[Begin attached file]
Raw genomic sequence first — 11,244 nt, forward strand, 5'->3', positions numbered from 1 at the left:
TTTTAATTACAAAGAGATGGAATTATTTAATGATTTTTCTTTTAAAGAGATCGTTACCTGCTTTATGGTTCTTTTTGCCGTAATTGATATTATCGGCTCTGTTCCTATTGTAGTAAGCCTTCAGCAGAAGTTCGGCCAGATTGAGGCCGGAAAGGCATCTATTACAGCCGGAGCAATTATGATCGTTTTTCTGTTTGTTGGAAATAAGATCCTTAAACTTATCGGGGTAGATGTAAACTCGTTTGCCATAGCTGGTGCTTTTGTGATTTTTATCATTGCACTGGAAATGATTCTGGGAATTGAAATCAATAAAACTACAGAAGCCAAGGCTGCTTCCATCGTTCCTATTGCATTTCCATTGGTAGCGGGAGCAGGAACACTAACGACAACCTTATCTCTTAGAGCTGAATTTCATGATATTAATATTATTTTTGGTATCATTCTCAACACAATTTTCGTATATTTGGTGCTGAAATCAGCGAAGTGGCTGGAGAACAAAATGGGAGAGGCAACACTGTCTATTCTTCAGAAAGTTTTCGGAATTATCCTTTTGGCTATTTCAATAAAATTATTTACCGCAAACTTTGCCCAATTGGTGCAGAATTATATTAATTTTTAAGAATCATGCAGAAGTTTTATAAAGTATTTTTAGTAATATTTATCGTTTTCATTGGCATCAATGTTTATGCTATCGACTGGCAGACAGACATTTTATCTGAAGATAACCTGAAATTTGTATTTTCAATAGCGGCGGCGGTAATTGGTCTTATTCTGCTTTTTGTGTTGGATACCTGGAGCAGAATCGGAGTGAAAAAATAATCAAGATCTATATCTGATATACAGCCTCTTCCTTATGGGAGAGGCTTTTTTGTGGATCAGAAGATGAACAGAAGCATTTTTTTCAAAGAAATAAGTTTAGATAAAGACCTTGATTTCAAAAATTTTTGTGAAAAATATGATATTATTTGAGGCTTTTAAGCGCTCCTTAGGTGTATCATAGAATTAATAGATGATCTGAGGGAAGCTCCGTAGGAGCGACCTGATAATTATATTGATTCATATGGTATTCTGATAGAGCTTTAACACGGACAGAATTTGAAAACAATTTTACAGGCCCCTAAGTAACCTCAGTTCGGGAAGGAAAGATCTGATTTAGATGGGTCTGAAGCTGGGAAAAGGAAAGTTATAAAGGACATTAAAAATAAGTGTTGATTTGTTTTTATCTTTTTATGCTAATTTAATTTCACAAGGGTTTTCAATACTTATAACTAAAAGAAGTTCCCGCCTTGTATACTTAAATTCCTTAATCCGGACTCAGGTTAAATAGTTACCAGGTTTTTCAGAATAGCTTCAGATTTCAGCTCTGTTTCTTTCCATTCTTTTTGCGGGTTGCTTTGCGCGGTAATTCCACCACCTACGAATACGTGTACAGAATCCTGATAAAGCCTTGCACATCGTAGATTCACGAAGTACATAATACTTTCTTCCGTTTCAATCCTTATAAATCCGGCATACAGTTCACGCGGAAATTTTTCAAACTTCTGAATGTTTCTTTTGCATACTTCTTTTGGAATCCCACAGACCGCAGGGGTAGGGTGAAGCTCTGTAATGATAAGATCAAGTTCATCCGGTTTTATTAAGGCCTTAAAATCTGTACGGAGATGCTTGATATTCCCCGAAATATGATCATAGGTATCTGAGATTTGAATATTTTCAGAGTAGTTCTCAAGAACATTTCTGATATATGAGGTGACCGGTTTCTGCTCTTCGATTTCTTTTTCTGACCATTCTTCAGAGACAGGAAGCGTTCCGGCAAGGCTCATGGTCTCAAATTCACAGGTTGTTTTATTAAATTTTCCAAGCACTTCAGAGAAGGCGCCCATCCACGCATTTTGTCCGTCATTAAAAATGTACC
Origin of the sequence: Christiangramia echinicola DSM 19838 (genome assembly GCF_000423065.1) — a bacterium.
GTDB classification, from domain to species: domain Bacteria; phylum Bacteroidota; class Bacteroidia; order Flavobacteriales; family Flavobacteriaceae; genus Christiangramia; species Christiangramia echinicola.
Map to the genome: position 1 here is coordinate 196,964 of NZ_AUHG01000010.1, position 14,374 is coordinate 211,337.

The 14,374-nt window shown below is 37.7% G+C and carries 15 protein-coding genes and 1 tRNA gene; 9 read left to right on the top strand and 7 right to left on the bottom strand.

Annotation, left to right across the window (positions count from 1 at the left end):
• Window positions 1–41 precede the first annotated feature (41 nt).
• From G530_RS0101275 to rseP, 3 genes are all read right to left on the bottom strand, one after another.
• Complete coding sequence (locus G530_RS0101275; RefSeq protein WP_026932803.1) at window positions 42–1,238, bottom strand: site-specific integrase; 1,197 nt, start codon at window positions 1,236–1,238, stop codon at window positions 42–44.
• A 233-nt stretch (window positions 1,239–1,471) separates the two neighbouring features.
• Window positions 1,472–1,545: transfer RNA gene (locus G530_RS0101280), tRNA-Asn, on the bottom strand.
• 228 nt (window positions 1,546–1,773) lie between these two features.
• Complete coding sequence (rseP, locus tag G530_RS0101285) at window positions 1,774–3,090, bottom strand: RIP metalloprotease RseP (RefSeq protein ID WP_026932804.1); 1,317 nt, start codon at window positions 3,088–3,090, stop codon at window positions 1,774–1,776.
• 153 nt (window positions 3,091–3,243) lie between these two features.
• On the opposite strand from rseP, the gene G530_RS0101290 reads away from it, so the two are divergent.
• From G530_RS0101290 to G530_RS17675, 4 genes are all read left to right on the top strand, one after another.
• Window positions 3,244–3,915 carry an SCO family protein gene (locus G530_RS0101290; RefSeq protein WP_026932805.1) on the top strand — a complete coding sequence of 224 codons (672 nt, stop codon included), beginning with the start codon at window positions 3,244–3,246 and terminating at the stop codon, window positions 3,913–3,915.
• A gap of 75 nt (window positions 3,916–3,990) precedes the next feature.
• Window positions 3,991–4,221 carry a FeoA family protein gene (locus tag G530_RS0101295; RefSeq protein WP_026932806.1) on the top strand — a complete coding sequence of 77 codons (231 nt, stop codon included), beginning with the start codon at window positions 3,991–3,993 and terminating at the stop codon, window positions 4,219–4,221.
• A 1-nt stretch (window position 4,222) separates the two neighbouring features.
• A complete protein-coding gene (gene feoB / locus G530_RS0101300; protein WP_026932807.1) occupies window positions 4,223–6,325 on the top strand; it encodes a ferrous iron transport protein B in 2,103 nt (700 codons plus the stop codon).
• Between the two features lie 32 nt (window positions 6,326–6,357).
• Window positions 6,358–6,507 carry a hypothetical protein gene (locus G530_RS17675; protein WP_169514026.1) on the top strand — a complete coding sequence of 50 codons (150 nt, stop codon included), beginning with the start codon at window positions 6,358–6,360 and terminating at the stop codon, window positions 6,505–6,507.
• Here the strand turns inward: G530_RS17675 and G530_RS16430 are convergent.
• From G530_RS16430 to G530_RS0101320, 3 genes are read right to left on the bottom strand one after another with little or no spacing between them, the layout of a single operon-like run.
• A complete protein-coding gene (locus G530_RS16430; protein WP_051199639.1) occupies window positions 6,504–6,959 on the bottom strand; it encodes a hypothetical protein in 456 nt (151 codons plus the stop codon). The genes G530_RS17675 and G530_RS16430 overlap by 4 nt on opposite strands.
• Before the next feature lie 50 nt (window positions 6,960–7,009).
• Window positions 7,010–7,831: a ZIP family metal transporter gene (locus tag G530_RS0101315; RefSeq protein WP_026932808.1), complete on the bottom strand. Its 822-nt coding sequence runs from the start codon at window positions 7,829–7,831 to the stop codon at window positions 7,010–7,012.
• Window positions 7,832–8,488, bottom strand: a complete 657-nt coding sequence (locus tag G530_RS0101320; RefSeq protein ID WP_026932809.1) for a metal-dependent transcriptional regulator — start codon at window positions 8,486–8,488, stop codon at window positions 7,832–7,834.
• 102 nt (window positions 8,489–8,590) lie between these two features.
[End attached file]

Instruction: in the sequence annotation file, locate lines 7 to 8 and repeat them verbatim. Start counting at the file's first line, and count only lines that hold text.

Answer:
Annotation, left to right across the window (positions count from 1 at the left end):
• Window positions 1–41 precede the first annotated feature (41 nt).